One basic preoperative concept of breast augmentation has taken on a contemporary approach of tissue-based planning. Such an approach strives to achieve a ‘natural breast augmentation’ result by not overwhelming the breast tissues with implants that are more than the tissue can accommodate. By having good tissue support for the implant there is a lower risk of bottoming out, implant malpositions and reoperation rates. To some degree this fundamentally means that smaller breast implant sizes are used.
Based on a study of natural breast beauty the ICE principle has been described. This is an acronym that stands for Implant dimensions, Capacity of the breast and Excess tissue required. This is a simplified approach for calculating the inframammary fold incision placement and to create a 45:55 ratio between the upper and lower poles of the breast. The key element in this approach is the location of the new inframammary fold.
In the June 2016 issue of the journal Plastic and Reconstructive Surgery, a paper was published entitled ‘Design for Natural Breast Augmentation: The ICE Principle’. The paper described a study of 50 women who had primary breast augmentation using the ICE principle. The study looked at both round and anatomical silicone breast implants using the implant meridian relative to the nipple-areolar complex. For an anatomic implant it is 50:50 compared to a round implant of 45:55. The mean upper pole:lower pole ratio changed form 52:48 before surgery to 45:55 after surgery. Mean nipple angulation improved from 11 degrees to 19 degrees upward. The accuracy of the inframammary incision location was 99%.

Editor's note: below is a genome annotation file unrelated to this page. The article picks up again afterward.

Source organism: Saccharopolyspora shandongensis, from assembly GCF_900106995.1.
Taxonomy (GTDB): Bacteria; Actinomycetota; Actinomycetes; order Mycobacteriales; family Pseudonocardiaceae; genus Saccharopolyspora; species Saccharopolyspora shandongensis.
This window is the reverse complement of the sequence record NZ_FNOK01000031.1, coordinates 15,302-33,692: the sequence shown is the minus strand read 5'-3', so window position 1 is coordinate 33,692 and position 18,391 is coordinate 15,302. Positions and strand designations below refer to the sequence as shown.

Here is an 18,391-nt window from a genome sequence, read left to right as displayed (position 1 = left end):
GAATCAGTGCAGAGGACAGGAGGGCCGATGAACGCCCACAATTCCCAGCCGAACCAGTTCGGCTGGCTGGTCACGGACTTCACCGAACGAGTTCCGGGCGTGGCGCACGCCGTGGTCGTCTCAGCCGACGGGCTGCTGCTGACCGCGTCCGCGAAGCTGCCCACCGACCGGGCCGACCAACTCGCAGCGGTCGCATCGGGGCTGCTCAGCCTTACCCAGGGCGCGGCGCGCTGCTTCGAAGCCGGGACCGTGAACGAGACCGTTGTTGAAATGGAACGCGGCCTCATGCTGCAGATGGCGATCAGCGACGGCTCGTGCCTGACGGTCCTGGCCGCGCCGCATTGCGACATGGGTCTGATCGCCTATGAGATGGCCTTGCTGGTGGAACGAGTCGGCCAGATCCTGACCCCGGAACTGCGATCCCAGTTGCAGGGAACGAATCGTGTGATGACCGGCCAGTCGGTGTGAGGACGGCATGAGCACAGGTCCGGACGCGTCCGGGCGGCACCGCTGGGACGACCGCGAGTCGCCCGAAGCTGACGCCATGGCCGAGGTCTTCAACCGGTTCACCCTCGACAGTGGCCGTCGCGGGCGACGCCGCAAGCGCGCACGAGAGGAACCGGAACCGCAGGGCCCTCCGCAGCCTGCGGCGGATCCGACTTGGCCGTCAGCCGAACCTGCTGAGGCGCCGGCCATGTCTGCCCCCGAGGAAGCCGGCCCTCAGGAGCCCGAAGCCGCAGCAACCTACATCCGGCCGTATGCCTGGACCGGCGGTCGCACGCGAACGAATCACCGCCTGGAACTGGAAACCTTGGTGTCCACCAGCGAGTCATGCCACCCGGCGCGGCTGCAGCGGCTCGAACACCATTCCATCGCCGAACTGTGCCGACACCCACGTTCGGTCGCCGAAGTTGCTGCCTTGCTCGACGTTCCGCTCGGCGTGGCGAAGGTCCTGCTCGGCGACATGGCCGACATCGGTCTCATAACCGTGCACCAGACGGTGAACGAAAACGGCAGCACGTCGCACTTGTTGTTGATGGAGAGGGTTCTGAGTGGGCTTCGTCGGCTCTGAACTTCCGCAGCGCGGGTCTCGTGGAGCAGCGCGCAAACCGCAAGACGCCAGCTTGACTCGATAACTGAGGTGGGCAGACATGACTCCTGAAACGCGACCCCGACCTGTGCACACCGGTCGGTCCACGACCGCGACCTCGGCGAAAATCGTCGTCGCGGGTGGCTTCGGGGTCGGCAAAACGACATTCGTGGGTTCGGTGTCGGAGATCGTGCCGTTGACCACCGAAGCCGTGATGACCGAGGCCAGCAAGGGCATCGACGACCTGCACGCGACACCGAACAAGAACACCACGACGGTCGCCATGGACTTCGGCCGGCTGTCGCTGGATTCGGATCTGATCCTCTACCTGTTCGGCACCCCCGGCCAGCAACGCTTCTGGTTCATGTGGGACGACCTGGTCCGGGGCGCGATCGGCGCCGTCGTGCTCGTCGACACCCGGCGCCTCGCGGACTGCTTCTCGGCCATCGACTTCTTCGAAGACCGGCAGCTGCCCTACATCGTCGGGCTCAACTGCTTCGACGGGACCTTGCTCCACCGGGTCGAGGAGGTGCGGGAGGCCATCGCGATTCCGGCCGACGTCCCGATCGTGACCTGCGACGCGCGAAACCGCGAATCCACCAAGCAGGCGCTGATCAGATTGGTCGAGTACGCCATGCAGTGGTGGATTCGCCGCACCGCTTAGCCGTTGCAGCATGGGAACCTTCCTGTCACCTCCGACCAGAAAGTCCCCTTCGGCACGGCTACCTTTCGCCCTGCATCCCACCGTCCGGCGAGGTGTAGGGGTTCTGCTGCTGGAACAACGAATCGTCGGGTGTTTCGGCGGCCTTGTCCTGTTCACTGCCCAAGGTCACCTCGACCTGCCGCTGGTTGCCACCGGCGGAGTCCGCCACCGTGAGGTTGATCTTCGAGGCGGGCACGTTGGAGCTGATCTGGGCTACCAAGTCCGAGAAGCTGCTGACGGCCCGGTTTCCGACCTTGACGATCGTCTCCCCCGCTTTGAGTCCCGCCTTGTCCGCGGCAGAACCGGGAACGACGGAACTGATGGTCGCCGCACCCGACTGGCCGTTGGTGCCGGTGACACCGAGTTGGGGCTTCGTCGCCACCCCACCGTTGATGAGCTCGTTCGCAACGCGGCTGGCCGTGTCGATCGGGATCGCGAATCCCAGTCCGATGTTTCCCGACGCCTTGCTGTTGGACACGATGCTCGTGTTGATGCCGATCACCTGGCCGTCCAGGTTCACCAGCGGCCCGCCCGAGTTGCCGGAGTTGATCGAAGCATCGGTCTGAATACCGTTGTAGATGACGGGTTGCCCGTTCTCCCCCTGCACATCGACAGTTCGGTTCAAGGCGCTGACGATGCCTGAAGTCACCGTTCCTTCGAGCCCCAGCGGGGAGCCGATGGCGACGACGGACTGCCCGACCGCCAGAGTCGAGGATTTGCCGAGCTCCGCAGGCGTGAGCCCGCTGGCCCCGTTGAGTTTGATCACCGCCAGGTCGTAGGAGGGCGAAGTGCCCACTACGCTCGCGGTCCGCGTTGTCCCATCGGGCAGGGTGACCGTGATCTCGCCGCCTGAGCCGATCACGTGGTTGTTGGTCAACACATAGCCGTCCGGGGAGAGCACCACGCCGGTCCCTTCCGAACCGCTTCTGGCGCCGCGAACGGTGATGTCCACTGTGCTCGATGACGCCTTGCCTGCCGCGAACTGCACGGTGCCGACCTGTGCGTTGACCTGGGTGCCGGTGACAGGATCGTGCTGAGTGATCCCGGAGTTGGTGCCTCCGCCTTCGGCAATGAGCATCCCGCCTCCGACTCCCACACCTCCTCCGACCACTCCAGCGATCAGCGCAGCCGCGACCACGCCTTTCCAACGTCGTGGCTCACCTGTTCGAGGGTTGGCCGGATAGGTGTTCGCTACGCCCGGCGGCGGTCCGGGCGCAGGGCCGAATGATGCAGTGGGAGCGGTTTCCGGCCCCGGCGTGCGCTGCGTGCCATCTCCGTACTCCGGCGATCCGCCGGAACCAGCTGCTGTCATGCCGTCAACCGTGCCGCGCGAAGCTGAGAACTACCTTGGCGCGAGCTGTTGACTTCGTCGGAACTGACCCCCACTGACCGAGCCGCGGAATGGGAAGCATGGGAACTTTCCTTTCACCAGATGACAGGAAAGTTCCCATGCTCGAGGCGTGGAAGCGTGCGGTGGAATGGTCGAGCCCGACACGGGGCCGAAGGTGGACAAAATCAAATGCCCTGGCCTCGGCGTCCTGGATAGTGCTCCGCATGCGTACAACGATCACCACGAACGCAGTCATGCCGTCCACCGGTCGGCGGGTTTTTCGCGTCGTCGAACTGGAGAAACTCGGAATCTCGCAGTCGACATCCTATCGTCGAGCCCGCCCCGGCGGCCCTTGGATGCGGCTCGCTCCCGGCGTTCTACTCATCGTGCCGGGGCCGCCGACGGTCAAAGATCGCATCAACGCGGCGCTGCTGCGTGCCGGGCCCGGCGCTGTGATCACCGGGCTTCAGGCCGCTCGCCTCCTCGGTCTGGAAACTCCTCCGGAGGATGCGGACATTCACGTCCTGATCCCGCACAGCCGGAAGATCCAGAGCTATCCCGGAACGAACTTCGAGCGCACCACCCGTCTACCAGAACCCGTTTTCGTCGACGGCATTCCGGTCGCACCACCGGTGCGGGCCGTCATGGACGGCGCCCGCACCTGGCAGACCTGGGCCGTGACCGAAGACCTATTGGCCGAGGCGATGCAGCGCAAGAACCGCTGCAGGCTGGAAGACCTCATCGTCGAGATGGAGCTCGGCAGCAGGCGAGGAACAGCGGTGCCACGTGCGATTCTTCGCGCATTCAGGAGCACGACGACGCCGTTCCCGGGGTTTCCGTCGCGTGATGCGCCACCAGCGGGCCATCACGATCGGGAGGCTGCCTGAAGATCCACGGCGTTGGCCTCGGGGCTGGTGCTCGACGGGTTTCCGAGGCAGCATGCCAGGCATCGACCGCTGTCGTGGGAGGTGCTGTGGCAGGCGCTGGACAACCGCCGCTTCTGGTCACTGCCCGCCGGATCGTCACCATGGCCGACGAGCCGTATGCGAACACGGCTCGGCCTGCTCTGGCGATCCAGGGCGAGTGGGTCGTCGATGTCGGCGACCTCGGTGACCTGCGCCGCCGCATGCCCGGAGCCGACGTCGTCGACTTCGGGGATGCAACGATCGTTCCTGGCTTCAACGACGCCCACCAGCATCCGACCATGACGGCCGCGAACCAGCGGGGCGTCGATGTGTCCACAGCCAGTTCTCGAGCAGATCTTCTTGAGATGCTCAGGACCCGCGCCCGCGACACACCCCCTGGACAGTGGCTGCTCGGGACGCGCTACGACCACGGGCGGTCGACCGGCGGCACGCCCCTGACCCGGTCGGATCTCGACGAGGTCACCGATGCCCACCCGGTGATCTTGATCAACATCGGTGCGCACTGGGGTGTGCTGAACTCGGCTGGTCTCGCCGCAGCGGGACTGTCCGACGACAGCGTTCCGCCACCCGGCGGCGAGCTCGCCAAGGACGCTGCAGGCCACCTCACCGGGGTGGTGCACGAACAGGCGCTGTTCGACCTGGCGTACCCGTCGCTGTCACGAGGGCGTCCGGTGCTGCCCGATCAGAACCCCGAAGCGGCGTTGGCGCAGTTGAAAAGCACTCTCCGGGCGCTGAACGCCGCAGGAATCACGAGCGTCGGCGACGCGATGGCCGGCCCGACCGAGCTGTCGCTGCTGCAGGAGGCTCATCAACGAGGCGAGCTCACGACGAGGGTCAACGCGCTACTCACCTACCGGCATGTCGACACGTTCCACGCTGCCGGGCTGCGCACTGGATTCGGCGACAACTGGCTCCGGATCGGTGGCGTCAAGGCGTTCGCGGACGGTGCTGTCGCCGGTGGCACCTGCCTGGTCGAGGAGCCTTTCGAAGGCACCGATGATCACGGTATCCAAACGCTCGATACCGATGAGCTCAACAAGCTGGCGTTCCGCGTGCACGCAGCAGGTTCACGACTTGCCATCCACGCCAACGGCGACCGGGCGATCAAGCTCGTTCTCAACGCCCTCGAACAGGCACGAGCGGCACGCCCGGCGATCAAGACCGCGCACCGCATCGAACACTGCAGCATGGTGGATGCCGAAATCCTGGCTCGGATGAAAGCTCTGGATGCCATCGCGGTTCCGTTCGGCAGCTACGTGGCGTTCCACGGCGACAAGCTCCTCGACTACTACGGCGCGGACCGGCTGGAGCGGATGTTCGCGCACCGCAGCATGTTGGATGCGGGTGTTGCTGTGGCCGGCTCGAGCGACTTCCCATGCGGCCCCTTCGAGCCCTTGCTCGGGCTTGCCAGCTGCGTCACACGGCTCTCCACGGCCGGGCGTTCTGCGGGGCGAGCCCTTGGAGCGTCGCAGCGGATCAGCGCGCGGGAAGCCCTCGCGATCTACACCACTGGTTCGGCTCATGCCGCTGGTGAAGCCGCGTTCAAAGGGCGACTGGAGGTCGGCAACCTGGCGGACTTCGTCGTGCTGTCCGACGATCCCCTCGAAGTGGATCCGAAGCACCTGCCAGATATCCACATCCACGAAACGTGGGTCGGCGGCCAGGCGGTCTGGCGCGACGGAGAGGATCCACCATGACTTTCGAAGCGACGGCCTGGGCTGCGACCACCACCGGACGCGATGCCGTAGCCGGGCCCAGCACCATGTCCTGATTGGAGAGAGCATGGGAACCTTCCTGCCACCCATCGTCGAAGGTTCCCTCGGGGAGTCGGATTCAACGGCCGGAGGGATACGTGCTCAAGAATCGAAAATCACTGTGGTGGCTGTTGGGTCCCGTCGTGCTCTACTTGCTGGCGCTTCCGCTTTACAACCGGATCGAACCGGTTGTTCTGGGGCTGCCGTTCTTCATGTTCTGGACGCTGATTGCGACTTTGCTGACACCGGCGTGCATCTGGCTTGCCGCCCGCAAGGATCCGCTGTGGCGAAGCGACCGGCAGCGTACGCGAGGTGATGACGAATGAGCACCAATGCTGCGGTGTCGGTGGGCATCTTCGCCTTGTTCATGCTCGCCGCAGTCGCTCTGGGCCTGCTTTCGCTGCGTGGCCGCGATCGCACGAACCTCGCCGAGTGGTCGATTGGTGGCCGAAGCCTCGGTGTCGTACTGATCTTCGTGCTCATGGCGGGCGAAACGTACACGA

The ICE principle takes into account that in the vast majority of breast augmentations the inframammary fold must be lowered. Much of the work of a breast implant occurs in the lower pole of the breast which must be expanded. If not the upper pole will develop excessive fullness and the position of the implant will cause the breasts to look too high and unnatural. Expansion of the lower breast pole requires extra skin which comes from the abdomen. Knowing where to place the incision in the new inframammary fold location is key. This is not only to avoid a visible incision below the new fold but also to allow a greater amount of the implant to sit below horizontal level of the nipple-areolar complex. Knowing the diameter of the implant allows these measurements to determine the location of the new inframammary fold.
A natural breast augmentation for most women means a breast that has an upper pole that is less full than the lower. Achieving this look does not always require a smaller breast implant to achieve it. The amount of available breast tissue, the natural width of the breast and the elasticity of the tissues may mean a larger breast implant by volume can still allow for a bigger breast augmentation result to still look natural.
Dr. Barry Eppley